Files we plan to append: data dictionary, STATA file, table of variables with total numbers of responses.

  • In deciding which categories to collapse, look at the sample overall (not by complication status)
  • To increase power, consider treating the outcome as an ordinal, rather than binary, variable if there are enough people in the additional groups
  • Look at the cross-tabulation between physician and sling type to see whether it is feasible to include both
  • Leave the continuous variables as is (do not categorize them). May want to consider log-transforming age.
  • Try variable clustering to see which variables may be collinear/redundant
  • Consider combining less important (less interesting) variables into a score
  • For binary logistic regression, we generally want to have 10--20 people in the smaller outcome group for every degree of freedom (continuous variable or single category) in the model
  • If you apply for VICTR funding, we recommend the larger time amount if you are interested in a publication or presentation. In your application, you can cite these notes as evidence that you have been to a biostatistics clinic.

Mike Temple, Biomedical Informatics, faculty

I am comparing the results of 2 surveys and need help calculating p-values and odds ratios to determine significance between the 2 surveys. I am using R

  • Get more information about the survey design (especially number of people surveyed) so that you can compare the response rates in 2012 and 2016. If they are not close to each other, it will be harder to justify comparing the results of the two surveys
  • If possible, get info about demographic makeup of the people surveyed in 2012 and 2016 from the organization's records. If, for example, the mean age of respondents is very different from the known mean age of the people surveyed, you will know that in at least that one aspect, the respondents are not representative of the people surveyed.
  • Chi-squared tests should be fine if the categories are exhaustive (but this is secondary to the nonresponse issue)
  • If possible, get more info about the outcomes and model specifications used for the regressions in Table 3.


Chirayu Patel, resident physician, radiation oncology

The project is VEEP-C - Visually Enhanced Education for Prostate Cancer, a randomized, controlled trial to assess the impact of a visual presentation on prostate cancer treatment decision-regret, anxiety, satisfaction, and patient-reported symptoms, in the radiation oncology department. The expected accrual for patients was 112 patients based on 120 prostate cancer patient consultations seen within a 6-month timeframe. Unfortunately, due to a drop in consultations, only ~30 patients have been accrued, and only 1 patient has completed external beam radiation therapy over a 6 month timeframe (other have undergone brachytherapy, surgery, active surveillance, or are still deciding).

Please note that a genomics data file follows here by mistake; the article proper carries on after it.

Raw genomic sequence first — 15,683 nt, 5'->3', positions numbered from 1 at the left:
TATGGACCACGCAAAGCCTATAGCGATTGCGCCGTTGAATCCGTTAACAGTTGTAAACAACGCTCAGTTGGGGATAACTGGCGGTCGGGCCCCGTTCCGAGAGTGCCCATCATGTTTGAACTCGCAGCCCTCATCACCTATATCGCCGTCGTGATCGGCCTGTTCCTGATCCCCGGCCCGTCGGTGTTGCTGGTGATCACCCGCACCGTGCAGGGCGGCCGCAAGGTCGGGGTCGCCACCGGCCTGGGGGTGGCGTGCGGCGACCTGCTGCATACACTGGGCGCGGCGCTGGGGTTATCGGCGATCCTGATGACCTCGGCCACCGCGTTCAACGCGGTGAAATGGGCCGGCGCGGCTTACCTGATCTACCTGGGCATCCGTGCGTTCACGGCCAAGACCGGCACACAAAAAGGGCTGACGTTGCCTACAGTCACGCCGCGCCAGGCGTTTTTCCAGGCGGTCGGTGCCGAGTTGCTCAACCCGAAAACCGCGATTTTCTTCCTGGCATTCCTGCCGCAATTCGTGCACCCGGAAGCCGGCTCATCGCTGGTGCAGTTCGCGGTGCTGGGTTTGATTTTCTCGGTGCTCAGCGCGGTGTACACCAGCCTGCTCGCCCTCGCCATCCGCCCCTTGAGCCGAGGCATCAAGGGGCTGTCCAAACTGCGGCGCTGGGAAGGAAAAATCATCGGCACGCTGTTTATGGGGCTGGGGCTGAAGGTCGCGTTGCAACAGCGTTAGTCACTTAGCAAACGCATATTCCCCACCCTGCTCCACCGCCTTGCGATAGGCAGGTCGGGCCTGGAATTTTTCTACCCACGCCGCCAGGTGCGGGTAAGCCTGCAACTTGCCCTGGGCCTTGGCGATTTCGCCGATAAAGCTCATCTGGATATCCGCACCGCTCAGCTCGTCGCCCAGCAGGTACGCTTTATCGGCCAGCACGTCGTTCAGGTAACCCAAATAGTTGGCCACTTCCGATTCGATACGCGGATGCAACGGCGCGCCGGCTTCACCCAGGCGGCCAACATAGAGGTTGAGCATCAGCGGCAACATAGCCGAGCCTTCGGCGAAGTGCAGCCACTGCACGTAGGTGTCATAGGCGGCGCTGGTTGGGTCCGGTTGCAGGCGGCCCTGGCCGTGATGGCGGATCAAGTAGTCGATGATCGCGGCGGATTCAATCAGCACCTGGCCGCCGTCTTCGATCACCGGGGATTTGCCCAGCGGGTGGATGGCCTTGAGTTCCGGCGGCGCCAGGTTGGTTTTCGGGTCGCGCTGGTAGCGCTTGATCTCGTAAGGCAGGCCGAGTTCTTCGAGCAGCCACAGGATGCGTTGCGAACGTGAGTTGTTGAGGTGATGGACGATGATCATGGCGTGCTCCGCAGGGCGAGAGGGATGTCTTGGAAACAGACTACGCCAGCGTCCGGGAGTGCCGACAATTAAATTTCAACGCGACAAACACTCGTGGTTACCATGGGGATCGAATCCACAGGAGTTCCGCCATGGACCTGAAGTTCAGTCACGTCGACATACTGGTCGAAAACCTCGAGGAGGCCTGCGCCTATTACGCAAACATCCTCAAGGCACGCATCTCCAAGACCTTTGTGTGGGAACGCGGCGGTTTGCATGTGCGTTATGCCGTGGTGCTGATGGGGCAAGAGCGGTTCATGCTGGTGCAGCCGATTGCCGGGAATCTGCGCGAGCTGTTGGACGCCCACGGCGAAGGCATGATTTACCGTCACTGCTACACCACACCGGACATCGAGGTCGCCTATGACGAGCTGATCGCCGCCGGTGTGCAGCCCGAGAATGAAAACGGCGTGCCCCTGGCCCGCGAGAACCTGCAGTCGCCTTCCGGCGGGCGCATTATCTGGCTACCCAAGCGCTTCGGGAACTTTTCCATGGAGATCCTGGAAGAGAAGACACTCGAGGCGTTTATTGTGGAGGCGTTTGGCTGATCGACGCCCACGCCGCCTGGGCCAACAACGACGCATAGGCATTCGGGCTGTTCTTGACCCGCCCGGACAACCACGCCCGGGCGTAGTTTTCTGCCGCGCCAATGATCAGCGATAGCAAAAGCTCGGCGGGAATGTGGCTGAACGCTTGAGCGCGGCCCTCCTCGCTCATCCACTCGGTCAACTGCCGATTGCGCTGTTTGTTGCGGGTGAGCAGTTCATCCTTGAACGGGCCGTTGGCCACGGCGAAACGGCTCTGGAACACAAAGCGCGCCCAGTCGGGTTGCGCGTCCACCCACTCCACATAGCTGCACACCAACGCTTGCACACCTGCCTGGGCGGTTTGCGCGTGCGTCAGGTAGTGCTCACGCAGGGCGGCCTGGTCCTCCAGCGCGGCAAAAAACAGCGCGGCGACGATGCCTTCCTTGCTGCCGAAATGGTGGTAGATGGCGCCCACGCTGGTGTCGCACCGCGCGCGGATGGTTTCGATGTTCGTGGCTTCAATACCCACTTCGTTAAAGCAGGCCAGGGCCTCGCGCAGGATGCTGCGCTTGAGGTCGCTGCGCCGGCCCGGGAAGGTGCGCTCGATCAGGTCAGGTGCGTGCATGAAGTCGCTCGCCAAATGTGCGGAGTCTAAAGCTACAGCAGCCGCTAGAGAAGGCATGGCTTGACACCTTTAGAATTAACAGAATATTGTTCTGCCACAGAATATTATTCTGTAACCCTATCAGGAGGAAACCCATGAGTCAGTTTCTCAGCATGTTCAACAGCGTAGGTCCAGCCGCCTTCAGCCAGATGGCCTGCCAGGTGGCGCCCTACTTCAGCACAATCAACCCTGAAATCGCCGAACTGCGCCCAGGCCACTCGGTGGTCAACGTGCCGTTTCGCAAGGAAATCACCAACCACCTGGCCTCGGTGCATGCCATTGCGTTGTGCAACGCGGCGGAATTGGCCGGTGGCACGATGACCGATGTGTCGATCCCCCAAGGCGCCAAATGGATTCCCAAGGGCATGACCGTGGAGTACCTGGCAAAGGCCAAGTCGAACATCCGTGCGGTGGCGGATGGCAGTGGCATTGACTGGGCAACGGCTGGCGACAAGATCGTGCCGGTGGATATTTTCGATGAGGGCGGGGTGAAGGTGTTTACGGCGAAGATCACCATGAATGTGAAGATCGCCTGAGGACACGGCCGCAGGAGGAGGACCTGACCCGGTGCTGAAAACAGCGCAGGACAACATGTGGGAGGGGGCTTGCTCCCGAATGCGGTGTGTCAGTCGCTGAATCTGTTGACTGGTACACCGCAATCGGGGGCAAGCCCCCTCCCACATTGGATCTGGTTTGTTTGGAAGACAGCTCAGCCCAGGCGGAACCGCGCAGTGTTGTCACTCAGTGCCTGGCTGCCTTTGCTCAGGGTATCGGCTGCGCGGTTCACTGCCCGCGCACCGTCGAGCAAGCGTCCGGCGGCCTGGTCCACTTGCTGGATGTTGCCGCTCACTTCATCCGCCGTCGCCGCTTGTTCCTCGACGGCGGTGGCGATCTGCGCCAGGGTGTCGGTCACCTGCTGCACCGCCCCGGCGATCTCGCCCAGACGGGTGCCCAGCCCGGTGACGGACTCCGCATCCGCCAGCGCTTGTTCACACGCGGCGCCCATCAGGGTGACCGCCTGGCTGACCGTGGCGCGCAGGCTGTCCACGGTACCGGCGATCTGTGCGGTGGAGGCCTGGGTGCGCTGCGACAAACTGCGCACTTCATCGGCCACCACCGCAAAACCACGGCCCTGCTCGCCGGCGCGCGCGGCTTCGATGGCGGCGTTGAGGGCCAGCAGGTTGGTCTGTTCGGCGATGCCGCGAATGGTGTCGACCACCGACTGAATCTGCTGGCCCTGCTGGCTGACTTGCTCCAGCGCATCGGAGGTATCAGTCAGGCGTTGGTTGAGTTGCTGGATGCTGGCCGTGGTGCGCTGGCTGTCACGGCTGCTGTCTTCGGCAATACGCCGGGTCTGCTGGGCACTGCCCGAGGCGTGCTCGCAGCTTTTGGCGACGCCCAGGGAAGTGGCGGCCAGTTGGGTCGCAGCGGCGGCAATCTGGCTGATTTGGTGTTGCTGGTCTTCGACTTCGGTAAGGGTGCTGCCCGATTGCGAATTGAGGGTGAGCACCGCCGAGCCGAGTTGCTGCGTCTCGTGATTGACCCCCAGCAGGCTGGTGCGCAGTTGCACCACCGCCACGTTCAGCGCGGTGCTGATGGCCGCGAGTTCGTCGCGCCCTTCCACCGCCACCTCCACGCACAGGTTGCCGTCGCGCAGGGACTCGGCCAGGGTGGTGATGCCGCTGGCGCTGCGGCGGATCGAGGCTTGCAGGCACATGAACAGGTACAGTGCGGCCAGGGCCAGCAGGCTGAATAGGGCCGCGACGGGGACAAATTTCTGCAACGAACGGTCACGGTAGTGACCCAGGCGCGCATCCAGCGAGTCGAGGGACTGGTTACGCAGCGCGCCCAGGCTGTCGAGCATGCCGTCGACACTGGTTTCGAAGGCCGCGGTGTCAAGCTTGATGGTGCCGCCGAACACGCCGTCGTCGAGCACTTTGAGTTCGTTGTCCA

1. The sample size is based on an instrument which only 1 patient has completed. As originally written, the study is not feasible. Determination of new outcome and sample size?

2. Role for interim analysis on secondary outcomes?

3. Thoughts on closing the trial due to poor accrual?


Cara Singer, PhD Student, Speech and Hearing

  • This project investigates speech-language imbalances in children. We are interested in the best way to measure imbalances using five standardized tests. Simple range scatter and standard deviation have been discussed. We are also interested in the best way to analyze whether increased synchrony between the five tests is associated with a decrease in stuttering frequency based on two years of development.

Hatun Zengin-Bolatkale, Faculty, Hearing and Speech

The purpose of the present study was to longitudinally assess sympathetic arousal (i.e., physiological correlate of emotional reactivity) of preschool-age children with persisting stuttering (CWPS), those who recover from stuttering (CWRS), and their normally fluent peers (CWNS) during a stressful picture-naming task. The apriori research questions/ hypotheses are as following:

The first question addressed whether change in SCL in response to stress at initial testing - close to the onset of stuttering - is associated with stuttering chronicity (i.e., persistence vs. recovery). We hypothesized that children whose stuttering persists, compared to those who recover and those who do not stutter, would exhibit increased skin conductance reactivity to a stressful picture naming task at their initial testing (i.e., prior to stuttering resolution for children who recover).